Tokyo Study Session with Parliamentarians: Rohingya Children Need Access to Education for Future

Tokyo, 7 October 2019

Tokyo Study Session with Parliamentarians: Rohingya Children Need Access to Education for Better Future
UNICEF Tokyo/2019

Tokyo, 7 October 2019 - Promotion of access to quality education for displaced Rohingya children in Myanmar and Bangladesh holds the key to ensuring their better future and building peace, according to speakers at a study session held in Tokyo on October 7.

Addressing the "Study session on Rohingya humanitarian response for parliamentarians," UNICEF Myanmar Representative June Kunugi said, "Education is about addressing the root causes of the fact that people are not treated equally, they are not respected equally, they are treated differently. Education is the key to building a more stable, tolerant and cohesive society."

Kunugi explained the initiatives taken by UNICEF Myanmar, including support for non-formal primary education in 59 schools in 10 out of 17 townships.

The event, also joined by Tomoo Hozumi, UNICEF Bangladesh Representative, was co-organized by the Parliamentary League for UNICEF and UNICEF Tokyo office. Lawmakers present at the session included Nobuhide Minorikawa and Yuichiro Hata, vice president and secretary-general of the parliamentary league, respectively.

Over the last decades, discrimination and oppression against the Rohingya people have resulted in the mass displacement of them from and within Myanmar.

Hozumi said that over 745,000 Rohingya refugees have arrived in Cox’s Bazar, Bangladesh, including 410,000 children, since August 2017, when the exacerbation of violence in Myanmar’s Rakhine State forced them to flee across the border.

Meanwhile, in Rakhine State, which lags behind the national average in virtually every area, around 128,000 Rohingya live in IDP camps while a population of 715,000 need humanitarian aid, according to Kunugi.

With the two Japanese representatives of the key UNICEF offices present, the study session highlighted the presence of Japan in international efforts to seek the solution to the Rohingya issue, including its contribution to UNICEF programs in Bangladesh totaling 27.16 million dollars between 2017 and 2019. Such aid has led to the achievement of the access to formal or non-formal education for 213,000 children aged 4 to 14 years in 2019, among other things, according to Hozumi.

Susumu Kuwahara, Deputy Director-General/Deputy Assistant Minister of the International Cooperation Bureau, the Ministry of Foreign Affairs, said it is significant that such friendly cooperation has been maintained among the parliamentary league, UNICEF and the Japanese government.

“UNICEF is Japan’s important partner in terms of diplomacy and aid policy. Japan intends to further strengthen ties with UNICEF,” Kuwahara said, expressing his hope that “particularly in Myanmar and Bangladesh, Ms. Kunugi and Mr. Hozumi, both Japanese nationals, will continue to play active roles as representatives.”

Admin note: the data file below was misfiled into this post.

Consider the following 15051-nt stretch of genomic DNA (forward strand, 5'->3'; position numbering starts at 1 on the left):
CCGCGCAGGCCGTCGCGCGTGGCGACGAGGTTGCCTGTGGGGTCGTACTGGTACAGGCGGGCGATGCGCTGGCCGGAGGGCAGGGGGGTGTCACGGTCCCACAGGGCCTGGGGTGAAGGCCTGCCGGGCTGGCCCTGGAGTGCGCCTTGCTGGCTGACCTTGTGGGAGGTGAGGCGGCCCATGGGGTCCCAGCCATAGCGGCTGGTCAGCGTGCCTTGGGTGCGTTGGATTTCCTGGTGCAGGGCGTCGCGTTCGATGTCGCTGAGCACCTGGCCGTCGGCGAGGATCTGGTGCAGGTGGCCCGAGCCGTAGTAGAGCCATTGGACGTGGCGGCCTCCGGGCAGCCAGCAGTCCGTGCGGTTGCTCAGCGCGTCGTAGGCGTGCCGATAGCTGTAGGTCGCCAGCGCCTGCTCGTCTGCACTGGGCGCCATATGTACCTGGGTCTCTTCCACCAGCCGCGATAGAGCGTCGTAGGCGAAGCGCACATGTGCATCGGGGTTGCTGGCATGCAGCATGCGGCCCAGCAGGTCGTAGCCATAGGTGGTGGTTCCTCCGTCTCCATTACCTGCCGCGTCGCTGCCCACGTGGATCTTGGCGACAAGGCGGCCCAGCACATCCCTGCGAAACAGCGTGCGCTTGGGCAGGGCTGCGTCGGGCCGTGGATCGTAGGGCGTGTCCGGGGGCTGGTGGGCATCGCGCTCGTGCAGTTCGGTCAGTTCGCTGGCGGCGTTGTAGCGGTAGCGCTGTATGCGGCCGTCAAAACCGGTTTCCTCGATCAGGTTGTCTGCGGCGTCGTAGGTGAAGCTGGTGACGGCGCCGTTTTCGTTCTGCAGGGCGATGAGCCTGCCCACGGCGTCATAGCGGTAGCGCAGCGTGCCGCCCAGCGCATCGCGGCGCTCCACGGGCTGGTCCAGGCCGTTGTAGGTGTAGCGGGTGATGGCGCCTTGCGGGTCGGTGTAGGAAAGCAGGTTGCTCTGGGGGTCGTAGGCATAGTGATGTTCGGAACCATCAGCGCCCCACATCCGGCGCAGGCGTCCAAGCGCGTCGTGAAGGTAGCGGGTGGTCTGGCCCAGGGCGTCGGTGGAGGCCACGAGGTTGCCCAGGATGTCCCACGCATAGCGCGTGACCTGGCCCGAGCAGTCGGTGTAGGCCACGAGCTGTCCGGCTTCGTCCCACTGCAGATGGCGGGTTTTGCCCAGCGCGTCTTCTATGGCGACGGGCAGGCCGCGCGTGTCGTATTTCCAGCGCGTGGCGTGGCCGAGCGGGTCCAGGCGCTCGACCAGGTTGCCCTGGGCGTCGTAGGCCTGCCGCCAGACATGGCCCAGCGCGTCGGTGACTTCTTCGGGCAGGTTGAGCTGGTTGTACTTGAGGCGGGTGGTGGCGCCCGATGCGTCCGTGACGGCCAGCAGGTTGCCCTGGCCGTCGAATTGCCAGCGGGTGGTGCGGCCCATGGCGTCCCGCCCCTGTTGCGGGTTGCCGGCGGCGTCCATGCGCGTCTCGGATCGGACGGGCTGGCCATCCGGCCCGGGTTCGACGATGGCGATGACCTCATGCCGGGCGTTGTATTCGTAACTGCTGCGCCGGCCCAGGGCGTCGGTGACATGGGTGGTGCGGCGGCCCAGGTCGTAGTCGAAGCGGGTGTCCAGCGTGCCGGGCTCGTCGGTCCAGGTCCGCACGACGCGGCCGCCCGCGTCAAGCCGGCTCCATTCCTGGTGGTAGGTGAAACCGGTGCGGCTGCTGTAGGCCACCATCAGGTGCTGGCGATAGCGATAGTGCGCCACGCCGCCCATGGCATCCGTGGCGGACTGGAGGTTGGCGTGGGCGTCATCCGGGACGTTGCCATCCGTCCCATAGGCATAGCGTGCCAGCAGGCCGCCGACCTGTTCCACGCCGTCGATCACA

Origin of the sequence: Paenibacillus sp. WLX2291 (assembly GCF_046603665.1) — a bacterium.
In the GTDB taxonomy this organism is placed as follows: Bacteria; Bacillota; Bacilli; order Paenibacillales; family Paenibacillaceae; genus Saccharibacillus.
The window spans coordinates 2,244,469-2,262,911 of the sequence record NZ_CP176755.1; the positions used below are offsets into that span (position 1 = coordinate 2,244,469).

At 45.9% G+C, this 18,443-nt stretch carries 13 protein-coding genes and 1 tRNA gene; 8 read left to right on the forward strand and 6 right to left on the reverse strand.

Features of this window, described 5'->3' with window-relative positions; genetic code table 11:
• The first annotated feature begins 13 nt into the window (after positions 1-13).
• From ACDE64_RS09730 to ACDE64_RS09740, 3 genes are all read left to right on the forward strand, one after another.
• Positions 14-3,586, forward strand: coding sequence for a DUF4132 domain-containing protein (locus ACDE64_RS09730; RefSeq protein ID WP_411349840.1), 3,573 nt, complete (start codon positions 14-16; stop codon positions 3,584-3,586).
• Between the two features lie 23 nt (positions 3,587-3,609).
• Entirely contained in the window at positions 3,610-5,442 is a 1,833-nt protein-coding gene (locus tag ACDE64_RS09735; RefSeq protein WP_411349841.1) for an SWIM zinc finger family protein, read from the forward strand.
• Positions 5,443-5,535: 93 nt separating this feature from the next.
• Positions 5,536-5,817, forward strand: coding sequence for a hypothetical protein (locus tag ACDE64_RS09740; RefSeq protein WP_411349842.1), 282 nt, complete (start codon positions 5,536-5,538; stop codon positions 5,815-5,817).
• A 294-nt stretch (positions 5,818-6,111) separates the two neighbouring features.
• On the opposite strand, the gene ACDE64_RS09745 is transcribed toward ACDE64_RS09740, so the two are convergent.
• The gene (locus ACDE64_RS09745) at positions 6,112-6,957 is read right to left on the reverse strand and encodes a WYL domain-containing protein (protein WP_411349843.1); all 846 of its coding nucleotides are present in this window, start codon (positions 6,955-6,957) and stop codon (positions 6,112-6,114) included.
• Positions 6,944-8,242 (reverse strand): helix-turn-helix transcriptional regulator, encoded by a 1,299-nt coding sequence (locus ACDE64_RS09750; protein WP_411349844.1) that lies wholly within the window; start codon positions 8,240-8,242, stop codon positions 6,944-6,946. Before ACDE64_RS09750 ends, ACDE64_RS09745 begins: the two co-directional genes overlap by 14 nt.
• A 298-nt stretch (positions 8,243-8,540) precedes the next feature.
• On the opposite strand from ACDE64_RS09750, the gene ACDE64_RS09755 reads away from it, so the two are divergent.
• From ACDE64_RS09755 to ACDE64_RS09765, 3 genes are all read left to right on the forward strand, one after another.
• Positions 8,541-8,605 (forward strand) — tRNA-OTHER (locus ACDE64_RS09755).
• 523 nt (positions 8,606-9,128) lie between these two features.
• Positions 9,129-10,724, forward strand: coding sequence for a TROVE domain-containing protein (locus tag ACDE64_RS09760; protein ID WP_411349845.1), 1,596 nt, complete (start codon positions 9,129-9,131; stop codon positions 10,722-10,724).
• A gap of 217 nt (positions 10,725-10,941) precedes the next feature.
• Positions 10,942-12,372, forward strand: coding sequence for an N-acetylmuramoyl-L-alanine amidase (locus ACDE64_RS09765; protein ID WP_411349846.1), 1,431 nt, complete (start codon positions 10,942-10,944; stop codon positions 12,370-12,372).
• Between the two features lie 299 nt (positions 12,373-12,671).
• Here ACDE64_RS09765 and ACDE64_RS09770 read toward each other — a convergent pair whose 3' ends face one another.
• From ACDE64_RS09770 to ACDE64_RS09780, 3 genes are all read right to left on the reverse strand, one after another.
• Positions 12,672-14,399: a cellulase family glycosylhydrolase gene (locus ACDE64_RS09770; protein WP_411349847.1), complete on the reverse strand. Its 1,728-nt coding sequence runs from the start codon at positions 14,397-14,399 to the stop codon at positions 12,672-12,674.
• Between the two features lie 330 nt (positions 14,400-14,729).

While both representatives expressed gratitude for Japan’s support from both the public and private sectors and stressed the need to solicit more international assistance, Hozumi mentioned challenges in Bangladesh.

"Refugees are totally reliant on aid. There is no substantial work or employment opportunities. They are not effectively allowed to work," said Hozumi. Hozumi also referred to majority of youth (81%) aged 15 to 24 years that are not engaged in learning or skills training opportunities, insisting that more educational and training services be provided to such people.

Kunugi, meanwhile, said there has been cross-border collaboration between the two offices, including shared materials on early learning and non-formal education, among other initiatives.

In the Q&A part of the session, parliamentarians including Hon. Koichi Yamauchi, a Lower House member, showed great interest in this issue, asking many questions to the UNICEF representatives.

Questions raised by Hon. Kozo Yamamoto and Hon. Takeaki Matsumoto, both members of House of Representatives, concerned Rohingya refugees’ sense of belonging to Myanmar, including the issue of nationality.

Responding to their questions, Kunugi recalled when she visited camps at Cox’s Bazar in September 2018, she realized the refugees, including children, all wished to go back to Myanmar, remembering the villages they came from.

“But they are concerned because they have fresh memories of the violence. There is a sense of belonging, but there is also concern and fear.”

Hon. Yasutaka Nakasone, a member of the Lower House, asked what could be done to stop violence in Myanmar, which prevents successful return of the refugees.

Kunugi replied education would be the key, referring to a program called “learning together” at 160 schools in Rakhine involving children of different ethnic groups, including the Rohingya. “It’s actually trying to promote social cohesion,” Kunugi said, hoping such programs will encourage children to understand “they can learn together, live together.”